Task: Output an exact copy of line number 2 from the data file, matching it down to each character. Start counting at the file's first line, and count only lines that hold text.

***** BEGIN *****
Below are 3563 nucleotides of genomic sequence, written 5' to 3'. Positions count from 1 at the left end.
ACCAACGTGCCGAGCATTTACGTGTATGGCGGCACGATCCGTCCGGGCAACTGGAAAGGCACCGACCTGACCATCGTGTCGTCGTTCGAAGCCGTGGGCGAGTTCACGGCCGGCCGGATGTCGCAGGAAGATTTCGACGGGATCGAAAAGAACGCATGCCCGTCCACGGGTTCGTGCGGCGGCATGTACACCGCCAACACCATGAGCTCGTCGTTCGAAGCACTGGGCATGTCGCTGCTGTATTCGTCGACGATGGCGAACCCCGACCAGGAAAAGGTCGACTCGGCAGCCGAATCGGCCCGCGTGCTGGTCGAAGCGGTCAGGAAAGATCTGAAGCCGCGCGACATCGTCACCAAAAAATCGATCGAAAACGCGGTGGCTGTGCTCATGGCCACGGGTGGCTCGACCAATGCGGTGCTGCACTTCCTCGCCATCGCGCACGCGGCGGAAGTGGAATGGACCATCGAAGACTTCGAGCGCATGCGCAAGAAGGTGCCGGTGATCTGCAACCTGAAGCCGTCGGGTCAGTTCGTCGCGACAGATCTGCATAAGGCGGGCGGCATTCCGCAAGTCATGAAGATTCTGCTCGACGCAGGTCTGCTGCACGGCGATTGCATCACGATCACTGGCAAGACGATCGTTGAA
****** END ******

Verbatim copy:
ACCAACGTGCCGAGCATTTACGTGTATGGCGGCACGATCCGTCCGGGCAACTGGAAAGGCACCGACCTGACCATCGTGTCGTCGTTCGAAGCCGTGGGCGAGTTCACGGCCGGCCGGATGTCGCAGGAAGATTTCGACGGGATCGAAAAGAACGCATGCCCGTCCACGGGTTCGTGCGGCGGCATGTACACCGCCAACACCATGAGCTCGTCGTTCGAAGCACTGGGCATGTCGCTGCTGTATTCGTCGACGATGGCGAACCCCGACCAGGAAAAGGTCGACTCGGCAGCCGAATCGGCCCGCGTGCTGGTCGAAGCGGTCAGGAAAGATCTGAAGCCGCGCGACATCGTCACCAAAAAATCGATCGAAAACGCGGTGGCTGTGCTCATGGCCACGGGTGGCTCGACCAATGCGGTGCTGCACTTCCTCGCCATCGCGCACGCGGCGGAAGTGGAATGGACCATCGAAGACTTCGAGCGCATGCGCAAGAAGGTGCCGGTGATCTGCAACCTGAAGCCGTCGGGTCAGTTCGTCGCGACAGATCTGCATAAGGCGGGCGGCATTCCGCAAGTCATGAAGATTCTGCTCGACGCAGGTCTGCTGCACGGCGATTGCATCACGATCACTGGCAAGACGATCGTTGAA